We've seen an explosion in the popularity of Virtual Reality over the last 18 months or so, with a number of tech companies and gaming platforms putting commercial units on the market. With the medium still in its infancy, experimentation is rife among pioneering VR practitioners.
This is the latest contribution to what might be called the cinema of claustrophobia. There was Das Boot (set entirely inside a submarine), Lebanon (a tank), and Buried (a coffin). Excellent and gripping films one and all, and Clash – set inside a police truck – is right up there too.
The year is 2012, the place is Cairo, and it’s the aftermath of the Arab Spring. The Egyptian revolution has ended a thirty-year presidency, the military have removed the newly elected president – a member of the Muslim Brotherhood – and MB and military supporters are clashing on the streets.
The action here unfolds over a little more than 24 hours. About ten people have been arrested and locked inside the truck. They include supporters of both sides, so the atmosphere is volatile to say the least – mirroring in some ways the pandemonium outside, which we glimpse through barred windows. The arrestees include women, and (significantly) a couple of journalists. It’s hot inside, it’s hard to breathe, there’s virtually no water and most of the cops are unrelievedly hostile…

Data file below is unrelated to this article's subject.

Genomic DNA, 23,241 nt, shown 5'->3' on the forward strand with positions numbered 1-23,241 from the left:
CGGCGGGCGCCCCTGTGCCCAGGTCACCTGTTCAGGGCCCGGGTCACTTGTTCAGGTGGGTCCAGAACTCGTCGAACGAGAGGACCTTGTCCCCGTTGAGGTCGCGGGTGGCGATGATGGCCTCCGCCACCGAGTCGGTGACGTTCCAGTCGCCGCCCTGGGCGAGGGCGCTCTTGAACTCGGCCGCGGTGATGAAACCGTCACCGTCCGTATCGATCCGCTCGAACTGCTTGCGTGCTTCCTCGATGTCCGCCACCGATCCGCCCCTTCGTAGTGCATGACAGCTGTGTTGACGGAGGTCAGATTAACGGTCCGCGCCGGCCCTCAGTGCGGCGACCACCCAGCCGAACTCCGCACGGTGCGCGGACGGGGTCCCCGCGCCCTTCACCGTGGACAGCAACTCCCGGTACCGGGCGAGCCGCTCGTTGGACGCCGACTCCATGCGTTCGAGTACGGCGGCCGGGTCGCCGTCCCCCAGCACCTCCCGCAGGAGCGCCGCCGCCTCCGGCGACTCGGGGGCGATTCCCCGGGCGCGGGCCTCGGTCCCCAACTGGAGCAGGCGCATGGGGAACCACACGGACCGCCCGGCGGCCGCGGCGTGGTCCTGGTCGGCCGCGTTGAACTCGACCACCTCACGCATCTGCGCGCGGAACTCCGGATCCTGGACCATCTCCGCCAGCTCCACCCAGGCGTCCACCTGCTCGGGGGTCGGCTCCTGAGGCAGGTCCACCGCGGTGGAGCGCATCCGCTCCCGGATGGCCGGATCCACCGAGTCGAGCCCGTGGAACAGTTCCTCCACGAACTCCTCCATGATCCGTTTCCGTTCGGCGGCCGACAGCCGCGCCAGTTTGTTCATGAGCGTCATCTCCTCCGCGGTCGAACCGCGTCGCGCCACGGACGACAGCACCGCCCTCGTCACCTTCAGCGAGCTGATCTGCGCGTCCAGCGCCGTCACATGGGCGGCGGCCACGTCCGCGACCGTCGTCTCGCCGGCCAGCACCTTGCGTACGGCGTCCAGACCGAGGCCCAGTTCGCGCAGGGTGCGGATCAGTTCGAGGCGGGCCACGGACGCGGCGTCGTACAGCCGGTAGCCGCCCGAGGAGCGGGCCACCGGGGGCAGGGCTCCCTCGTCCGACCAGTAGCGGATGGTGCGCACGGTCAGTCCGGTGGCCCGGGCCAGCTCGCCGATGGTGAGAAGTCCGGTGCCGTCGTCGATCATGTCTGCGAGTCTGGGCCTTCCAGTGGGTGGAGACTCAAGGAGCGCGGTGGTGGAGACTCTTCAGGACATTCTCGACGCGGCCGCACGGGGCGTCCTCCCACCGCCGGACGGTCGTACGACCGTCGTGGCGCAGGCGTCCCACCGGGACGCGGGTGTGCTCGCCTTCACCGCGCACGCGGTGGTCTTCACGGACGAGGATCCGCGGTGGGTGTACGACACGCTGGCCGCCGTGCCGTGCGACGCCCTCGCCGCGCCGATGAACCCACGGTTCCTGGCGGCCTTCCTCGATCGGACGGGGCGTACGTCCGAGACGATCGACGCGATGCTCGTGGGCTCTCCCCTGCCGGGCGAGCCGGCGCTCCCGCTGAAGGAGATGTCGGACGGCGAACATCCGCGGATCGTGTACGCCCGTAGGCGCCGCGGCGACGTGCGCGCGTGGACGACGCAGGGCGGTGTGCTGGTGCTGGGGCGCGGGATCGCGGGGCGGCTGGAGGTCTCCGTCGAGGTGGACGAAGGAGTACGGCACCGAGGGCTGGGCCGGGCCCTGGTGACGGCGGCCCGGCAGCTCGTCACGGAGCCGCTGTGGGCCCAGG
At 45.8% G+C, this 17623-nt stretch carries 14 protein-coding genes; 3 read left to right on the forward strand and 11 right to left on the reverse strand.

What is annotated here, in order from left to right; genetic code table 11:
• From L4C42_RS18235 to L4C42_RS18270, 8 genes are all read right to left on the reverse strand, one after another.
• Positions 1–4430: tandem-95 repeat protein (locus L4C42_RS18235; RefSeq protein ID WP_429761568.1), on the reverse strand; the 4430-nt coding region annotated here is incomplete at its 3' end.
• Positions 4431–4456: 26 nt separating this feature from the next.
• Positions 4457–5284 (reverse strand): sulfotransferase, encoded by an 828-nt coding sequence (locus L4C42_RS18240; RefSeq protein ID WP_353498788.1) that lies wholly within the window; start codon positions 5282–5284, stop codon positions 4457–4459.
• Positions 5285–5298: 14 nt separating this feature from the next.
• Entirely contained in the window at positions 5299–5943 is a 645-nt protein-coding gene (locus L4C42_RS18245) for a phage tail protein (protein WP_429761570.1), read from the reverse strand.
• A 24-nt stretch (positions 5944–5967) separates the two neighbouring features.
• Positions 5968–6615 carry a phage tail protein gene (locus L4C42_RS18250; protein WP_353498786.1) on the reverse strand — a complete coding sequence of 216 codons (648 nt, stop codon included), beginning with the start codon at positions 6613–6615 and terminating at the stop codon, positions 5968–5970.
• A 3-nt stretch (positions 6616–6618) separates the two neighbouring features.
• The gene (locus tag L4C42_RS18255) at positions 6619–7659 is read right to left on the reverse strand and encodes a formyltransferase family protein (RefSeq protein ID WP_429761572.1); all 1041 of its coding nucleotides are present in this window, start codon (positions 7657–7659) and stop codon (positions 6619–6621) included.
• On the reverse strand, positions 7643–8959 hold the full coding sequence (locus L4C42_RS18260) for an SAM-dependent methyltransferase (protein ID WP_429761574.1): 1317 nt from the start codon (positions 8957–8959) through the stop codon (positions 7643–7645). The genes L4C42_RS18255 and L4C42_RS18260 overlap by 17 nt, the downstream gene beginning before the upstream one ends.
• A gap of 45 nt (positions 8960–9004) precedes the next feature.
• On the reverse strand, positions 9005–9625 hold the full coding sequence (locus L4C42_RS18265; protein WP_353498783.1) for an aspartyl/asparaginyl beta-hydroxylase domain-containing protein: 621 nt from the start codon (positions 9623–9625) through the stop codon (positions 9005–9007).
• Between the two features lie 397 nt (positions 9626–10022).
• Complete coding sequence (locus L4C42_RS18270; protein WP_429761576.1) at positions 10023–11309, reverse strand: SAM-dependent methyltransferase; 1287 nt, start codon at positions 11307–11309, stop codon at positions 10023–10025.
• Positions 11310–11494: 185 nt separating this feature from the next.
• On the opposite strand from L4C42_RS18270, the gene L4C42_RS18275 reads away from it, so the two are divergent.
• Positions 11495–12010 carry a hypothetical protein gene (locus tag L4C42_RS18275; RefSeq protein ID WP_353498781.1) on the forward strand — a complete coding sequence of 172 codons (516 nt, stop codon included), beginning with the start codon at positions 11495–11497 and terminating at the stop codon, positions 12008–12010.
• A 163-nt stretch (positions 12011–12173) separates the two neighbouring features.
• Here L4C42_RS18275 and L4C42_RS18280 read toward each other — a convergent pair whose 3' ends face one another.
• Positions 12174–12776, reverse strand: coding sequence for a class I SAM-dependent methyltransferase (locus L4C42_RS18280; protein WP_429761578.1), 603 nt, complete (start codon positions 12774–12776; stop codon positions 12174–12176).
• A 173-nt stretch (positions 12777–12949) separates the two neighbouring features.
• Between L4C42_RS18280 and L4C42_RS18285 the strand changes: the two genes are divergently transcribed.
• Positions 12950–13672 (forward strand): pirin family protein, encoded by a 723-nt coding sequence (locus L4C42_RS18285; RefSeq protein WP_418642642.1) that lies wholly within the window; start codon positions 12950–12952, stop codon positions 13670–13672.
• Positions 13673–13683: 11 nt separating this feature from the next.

If all that sounds like a premise for a tense high-octane drama, it is – and an extraordinarily well staged one. At times you could almost believe you were watching documentary/news footage. Yet there are also further and more subtle strengths to Clash, as the dynamic between the characters shifts and we get some inkling of their respective strengths, weaknesses and blind spots. There are moments of relative calm and tentative solidarity, and even (very fleeting) ones of humour – but essentially this is grim material, rendered both stranger and more viscerally affecting by the intermittent green light of laser pointers.
Clash works really well both as a thriller and as an exercise in socio-political observation. The context is very specific, but some the themes – particularly that of human responses to dangerous and stressful situations – are universal.
Under the aegis of his production company, Passion Pictures, British producer John Battsek has been at the forefront of the documentary form for almost two decades now, bringing to the screen One Day in September, Fire in Babylon, Searching for Sugar Man and more. He'll be speaking at the Australian International Documentary Conference in March, but we cornered him first for a chat about all things doco.
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